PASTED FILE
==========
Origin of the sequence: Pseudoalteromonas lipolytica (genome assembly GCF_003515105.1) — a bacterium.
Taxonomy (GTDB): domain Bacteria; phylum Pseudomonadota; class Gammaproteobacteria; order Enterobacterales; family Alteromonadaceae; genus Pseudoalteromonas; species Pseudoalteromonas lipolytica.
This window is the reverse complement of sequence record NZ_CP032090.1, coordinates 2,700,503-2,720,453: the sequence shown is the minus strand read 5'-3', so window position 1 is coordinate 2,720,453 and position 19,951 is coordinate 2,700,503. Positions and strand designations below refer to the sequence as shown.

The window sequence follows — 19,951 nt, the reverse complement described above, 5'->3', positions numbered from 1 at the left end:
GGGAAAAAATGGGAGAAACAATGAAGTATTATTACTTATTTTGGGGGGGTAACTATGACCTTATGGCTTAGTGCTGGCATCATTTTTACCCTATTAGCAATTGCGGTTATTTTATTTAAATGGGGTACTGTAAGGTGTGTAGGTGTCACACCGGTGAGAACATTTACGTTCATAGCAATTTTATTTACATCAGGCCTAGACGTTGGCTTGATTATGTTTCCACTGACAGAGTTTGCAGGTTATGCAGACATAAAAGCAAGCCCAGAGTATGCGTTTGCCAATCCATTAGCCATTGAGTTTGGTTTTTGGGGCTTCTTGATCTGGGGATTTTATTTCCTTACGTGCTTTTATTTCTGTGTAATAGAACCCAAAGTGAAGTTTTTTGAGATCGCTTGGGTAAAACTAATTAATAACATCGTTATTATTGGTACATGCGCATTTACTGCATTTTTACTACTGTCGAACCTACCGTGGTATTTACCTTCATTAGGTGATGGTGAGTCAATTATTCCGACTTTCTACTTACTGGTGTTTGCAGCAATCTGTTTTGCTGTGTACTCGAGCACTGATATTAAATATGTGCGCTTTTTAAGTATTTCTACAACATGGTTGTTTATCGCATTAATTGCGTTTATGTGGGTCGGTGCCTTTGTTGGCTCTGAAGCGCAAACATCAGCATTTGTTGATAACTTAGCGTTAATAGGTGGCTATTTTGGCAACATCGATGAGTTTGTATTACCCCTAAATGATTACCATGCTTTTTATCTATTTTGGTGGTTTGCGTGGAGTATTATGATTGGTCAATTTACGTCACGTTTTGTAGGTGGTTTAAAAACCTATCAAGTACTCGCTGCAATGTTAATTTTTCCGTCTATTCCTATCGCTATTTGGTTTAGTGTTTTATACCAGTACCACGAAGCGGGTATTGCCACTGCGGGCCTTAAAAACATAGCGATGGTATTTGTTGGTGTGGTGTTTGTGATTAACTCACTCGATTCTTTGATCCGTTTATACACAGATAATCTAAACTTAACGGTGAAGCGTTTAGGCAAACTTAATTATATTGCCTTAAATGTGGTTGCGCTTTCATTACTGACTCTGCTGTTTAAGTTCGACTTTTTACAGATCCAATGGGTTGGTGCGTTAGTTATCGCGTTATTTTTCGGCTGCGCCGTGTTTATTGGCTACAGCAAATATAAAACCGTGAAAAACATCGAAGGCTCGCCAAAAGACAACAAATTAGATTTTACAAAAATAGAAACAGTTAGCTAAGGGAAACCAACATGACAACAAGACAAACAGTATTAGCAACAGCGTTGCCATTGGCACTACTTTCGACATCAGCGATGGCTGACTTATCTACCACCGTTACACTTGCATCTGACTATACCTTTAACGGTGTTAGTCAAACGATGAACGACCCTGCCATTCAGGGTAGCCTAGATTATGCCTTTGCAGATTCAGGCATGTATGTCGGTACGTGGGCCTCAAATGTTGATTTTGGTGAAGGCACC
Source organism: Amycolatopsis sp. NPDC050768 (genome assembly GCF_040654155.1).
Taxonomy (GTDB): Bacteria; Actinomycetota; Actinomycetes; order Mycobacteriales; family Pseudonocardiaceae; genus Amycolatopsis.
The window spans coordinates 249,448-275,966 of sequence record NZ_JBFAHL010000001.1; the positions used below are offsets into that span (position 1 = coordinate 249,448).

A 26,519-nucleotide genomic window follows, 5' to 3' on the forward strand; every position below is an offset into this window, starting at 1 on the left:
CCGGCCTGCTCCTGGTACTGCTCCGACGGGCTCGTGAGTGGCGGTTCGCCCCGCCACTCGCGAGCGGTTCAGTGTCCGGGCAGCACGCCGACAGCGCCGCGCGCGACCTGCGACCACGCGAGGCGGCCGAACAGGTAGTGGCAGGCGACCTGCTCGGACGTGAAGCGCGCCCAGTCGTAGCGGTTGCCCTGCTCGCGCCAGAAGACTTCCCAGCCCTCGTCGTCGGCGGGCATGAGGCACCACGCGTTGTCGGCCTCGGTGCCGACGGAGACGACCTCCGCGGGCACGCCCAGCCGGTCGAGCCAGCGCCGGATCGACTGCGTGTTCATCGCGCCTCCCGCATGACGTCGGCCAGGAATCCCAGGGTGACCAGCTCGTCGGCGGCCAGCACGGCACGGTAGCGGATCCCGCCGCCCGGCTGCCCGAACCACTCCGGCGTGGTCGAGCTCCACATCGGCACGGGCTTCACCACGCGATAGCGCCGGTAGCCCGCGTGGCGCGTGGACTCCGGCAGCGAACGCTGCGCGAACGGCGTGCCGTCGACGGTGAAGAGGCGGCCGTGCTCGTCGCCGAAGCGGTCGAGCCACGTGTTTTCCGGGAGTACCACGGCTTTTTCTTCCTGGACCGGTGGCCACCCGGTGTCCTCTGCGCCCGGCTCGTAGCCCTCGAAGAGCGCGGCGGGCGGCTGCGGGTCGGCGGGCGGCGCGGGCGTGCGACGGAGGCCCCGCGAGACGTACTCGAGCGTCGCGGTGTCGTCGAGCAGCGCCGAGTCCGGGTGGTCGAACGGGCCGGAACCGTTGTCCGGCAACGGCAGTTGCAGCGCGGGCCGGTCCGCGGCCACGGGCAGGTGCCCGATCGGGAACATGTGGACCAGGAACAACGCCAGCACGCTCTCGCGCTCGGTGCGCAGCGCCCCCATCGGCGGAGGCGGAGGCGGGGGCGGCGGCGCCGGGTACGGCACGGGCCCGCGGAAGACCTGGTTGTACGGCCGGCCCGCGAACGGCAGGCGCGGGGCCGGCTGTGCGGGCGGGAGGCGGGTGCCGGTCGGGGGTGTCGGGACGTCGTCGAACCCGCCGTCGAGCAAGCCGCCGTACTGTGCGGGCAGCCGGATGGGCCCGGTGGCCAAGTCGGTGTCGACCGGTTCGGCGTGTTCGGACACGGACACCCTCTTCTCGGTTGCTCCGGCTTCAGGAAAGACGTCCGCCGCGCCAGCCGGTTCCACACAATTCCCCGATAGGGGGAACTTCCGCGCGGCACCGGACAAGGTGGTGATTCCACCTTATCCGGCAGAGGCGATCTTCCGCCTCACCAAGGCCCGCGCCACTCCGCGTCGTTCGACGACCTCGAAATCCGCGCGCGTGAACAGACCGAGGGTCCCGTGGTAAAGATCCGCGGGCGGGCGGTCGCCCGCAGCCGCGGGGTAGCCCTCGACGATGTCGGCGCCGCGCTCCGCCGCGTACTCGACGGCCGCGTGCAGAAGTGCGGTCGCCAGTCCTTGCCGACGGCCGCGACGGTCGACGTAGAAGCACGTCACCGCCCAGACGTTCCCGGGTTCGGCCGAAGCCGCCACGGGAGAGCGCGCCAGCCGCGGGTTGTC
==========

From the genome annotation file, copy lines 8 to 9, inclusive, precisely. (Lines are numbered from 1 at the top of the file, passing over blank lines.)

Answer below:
The window spans coordinates 249,448-275,966 of sequence record NZ_JBFAHL010000001.1; the positions used below are offsets into that span (position 1 = coordinate 249,448).

A 26,519-nucleotide genomic window follows, 5' to 3' on the forward strand; every position below is an offset into this window, starting at 1 on the left: